If you have been diagnosed with PCOS, you wouldn’t be alone in trying a gluten-free diet to manage PCOS. 18% of people with PCOS are said to have tried a gluten-free diet, but is there any evidence to support this? We discuss coeliac disease vs gluten sensitivity and what the science says about gluten and PCOS.
What is PCOS?
Polycystic ovary syndrome, or PCOS, is a common endocrine condition, affecting people with ovaries of reproductive age. However, signs and symptoms most commonly begin to appear in people during their late teenage years to their early 20s.
Whilst symptoms will appear differently in everyone they may include; irregular or no periods, difficulty getting pregnant, hirsutism (excess hair growth on the face and body), fluctuations in weight, acne and oily skin, and thinning or loss of hair from the head.
What is gluten?
Gluten is a type of protein found in wheat, barley and rye. Within gluten, glutenin and gliadin are the two main proteins. Gliadin is the protein that is primarily responsible for the adverse health effects of gluten.
Gluten proteins form a sticky glue-like consistency when flour is mixed with water. This makes the dough elastic and means that bread can rise during baking. Gluten contributes to the chewy texture of bread.
But gluten isn’t just in bread. Some foods with gluten include bread, pasta, cereal and beer. Oats are gluten-free and contain a similar protein called avenin, but because of the potential for cross-contamination, it’s important to choose certified gluten-free oats.
Coeliac disease vs. gluten sensitivity vs. wheat allergy
The majority of people can consume foods with gluten without any adverse effects. But, for some people, consuming gluten can lead to discomfort, tiredness or even increase the risk of other diseases. This could be coeliac disease, gluten sensitivity or a wheat allergy.
Coeliac disease (spelt celiac in American English) is an autoimmune condition. If someone with coeliac disease eats gluten, the body’s immune system begins to attack it’s own tissues. In particular, the lining of the intestine can be damaged which may lead to nutrients from food not being absorbed properly.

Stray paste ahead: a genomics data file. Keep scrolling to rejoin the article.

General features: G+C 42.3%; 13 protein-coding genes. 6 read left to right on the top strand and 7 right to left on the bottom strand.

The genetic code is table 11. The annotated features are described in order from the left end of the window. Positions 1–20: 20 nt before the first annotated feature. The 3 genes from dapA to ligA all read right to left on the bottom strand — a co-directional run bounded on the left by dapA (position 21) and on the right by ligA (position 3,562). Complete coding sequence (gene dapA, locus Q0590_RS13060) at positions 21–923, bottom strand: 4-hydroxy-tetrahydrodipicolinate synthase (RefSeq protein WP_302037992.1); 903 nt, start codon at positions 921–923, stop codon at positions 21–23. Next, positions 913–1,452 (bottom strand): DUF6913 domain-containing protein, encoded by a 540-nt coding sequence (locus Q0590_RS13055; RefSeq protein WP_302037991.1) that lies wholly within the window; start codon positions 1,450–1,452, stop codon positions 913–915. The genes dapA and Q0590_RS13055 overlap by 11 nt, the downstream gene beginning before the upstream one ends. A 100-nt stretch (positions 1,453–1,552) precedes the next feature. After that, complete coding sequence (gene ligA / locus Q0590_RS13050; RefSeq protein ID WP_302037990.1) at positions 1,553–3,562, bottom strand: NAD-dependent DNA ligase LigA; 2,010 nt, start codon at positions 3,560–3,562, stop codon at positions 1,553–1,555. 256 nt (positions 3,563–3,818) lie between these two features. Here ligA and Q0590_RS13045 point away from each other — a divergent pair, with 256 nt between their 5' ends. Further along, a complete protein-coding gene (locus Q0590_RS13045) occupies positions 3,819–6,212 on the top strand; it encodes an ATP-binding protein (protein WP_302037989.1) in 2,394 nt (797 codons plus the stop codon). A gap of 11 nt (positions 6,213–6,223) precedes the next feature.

Symptoms of coeliac disease include:
- Abdominal bloating
- Weight loss
- Iron-deficiency anaemia
- Tooth enamel defects
- Mouth ulcers
Some people who are coeliac may not have any symptoms when they eat gluten, even though damage still may be occurring in the body.
Gluten sensitivity may also be called non-coeliac gluten sensitivity. The symptoms may present similarly to coeliac disease but no antibodies are produced, therefore it is unclear how the immune system is involved.
There is little research surrounding gluten sensitivity and more evidence is required to understand the condition and who is at risk.
Sometimes, gluten sensitivity may improve once following a gluten-free diet but this may be because of a placebo effect.
A wheat allergy develops when the body’s immune system is sensitised and overreacts to an environmental trigger (wheat).
Wheat is a grain and the main ingredient of many foods such as bread, breakfast cereals, biscuits, crackers and many convenience foods like ready-meals, soups and processed meats.
If you have been diagnosed with a wheat allergy then you should avoid any food containing wheat as the wheat protein can cause an allergic reaction. If you have an immediate allergy to wheat known as IgE-mediated then strict avoidance is recommended. It is advised to speak to a dietitian for support for your wheat-free diet.
Symptoms of a wheat allergy include:
- Hives or a skin rash
- Nausea, stomach cramps, vomiting or diarrhoea
- Stuffy or runny nose
- Anaphylaxis shock
Gluten and PCOS: should gluten be avoided?
You may have read claims adopting a gluten-free diet for PCOS might improve your sleep and energy levels or help to clear your skin, amongst other things. However, currently, there is no scientific evidence to link gluten and PCOS.